The Conservative Party has thrown its weight behind Inside Housing’s campaign to slash the number of empty homes across Britain.
Writing in this week’s issue, shadow housing minister Grant Shapps gave the Empty Promise campaign, which launched last week, his full backing.
The campaign has three major objectives. It is calling for VAT to be cut to 5 per cent on home refurbishment and renovation; grant for social landlords to buy and repair empty properties; and clearer guidance to help councils use empty dwelling management orders to free up homes.
Mr Shapps said he ‘warmly welcomed’ the campaign.
‘Not only is leaving homes empty a waste of valuable housing for those in need, but long-term empty properties contribute to environmental and social problems.’
The Tories joined a growing band of backers of the campaign to help landlords tackle the UK’s 940,000 empty homes. The Chartered Institut of Housing, homelessness charity Crisis and the Empty Homes Agency all support the call for more to be done to halt the rising number of empty homes, which are expected to top 1 million in the UK this year.
Jenny Edwards, chief executive of Homeless Link, the umbrella body for frontline homelessness agencies in England, also added her organisation’s support to the campaign this week. ‘At a time when clearly there are more and more people at risk of homelessness, it is important that we do not have people without homes and homes without people,’ she said.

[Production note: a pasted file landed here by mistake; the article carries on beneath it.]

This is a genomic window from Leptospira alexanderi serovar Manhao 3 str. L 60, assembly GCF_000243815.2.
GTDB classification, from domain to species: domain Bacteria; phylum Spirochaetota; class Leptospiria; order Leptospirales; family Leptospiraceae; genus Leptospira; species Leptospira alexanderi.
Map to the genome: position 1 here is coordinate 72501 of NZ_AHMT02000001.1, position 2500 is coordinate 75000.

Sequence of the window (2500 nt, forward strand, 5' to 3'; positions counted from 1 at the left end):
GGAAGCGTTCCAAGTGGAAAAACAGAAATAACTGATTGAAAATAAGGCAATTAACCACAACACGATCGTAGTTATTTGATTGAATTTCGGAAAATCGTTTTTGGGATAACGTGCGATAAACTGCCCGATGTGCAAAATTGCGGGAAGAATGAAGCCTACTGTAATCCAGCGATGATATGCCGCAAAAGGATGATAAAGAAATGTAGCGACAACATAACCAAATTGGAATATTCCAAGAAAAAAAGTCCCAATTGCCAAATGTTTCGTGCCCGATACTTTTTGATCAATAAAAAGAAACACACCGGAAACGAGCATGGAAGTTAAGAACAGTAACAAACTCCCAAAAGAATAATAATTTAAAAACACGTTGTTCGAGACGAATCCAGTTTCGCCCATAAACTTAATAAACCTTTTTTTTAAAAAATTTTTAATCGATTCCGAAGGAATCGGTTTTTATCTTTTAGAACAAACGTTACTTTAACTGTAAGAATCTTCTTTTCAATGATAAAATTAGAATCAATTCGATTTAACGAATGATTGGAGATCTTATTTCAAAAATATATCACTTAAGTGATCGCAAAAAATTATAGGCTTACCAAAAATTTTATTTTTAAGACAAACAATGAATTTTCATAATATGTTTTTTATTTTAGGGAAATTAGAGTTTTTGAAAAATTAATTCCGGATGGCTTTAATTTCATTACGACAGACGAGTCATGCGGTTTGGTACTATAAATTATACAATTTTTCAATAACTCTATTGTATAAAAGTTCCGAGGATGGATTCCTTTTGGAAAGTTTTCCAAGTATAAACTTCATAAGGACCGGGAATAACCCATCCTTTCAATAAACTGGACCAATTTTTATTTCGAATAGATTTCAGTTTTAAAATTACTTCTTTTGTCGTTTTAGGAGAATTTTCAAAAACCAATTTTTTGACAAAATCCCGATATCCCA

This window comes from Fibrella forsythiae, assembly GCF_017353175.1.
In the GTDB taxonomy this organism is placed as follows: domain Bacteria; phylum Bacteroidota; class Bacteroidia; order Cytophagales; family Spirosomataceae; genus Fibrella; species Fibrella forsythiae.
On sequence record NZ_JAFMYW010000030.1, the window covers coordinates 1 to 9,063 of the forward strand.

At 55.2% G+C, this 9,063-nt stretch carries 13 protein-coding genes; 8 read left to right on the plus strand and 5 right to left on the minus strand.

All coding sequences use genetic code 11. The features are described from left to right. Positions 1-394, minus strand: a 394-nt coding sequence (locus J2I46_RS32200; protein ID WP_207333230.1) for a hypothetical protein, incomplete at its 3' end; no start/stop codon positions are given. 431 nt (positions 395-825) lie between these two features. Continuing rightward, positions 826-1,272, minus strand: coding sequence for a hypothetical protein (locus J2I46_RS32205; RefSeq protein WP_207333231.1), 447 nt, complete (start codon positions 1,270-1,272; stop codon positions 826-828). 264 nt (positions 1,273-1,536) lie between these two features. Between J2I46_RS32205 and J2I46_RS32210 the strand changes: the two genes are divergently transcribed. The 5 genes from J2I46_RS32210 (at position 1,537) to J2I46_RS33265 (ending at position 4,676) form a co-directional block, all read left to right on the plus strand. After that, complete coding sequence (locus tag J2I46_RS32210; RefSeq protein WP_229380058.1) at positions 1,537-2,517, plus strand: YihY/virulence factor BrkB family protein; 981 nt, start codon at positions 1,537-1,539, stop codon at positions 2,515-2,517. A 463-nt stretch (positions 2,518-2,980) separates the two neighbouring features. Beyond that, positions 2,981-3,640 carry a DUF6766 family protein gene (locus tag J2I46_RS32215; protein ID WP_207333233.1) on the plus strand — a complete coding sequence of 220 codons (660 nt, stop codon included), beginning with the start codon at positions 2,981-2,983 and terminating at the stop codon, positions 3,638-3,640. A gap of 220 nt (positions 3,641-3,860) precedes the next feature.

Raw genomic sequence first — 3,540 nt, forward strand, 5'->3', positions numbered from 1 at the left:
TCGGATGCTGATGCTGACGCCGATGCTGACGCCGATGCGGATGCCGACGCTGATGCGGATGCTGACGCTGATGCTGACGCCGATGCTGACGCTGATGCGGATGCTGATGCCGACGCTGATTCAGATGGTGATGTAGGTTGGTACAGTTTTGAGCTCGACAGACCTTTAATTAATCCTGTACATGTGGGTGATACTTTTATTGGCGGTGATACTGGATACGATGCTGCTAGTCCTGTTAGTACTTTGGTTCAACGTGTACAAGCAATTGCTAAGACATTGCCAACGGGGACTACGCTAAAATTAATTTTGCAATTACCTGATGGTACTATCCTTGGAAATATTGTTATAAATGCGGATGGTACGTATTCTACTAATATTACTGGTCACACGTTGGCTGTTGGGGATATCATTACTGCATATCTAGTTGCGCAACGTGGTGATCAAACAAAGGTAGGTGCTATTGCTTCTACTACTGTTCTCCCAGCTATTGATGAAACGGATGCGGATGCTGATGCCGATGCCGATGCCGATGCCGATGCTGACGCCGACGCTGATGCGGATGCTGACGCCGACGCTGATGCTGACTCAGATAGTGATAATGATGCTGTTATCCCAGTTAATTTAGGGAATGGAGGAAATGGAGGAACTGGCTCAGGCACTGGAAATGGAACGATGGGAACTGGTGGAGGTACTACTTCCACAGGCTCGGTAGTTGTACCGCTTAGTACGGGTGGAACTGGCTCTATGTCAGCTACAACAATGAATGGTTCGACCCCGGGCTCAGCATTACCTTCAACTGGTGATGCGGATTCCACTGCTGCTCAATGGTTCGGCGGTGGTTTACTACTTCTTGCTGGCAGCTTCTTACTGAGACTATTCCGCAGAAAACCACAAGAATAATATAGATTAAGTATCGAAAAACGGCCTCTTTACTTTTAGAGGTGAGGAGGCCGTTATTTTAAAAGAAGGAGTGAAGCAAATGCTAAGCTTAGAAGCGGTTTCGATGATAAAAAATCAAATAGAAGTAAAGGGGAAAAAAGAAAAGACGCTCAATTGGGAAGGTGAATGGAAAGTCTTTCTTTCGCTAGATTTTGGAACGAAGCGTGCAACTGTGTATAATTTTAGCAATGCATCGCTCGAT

Members of the public struggling to access housing often raised the issue of empty homes with homelessness charities, she added.
‘When they walk around their local area and see so many houses that are not inhabited, it doesn’t seem right.’
Labour MP David Kidney, who has pushed for more action on empty homes in Parliament, was also on board. ‘I definitely support such a campaign,’ he said.
Joining Mr Kidney from the Houses of Parliament were Baroness Maddock and Baroness Jones of Whitchurch. Guinness Trust Group and LHAASRA are among the housing associations supporting Empty Promise. Individuals from across the housing sector have also joined the fight by emailing their support and signing a petition on Number 10’s website.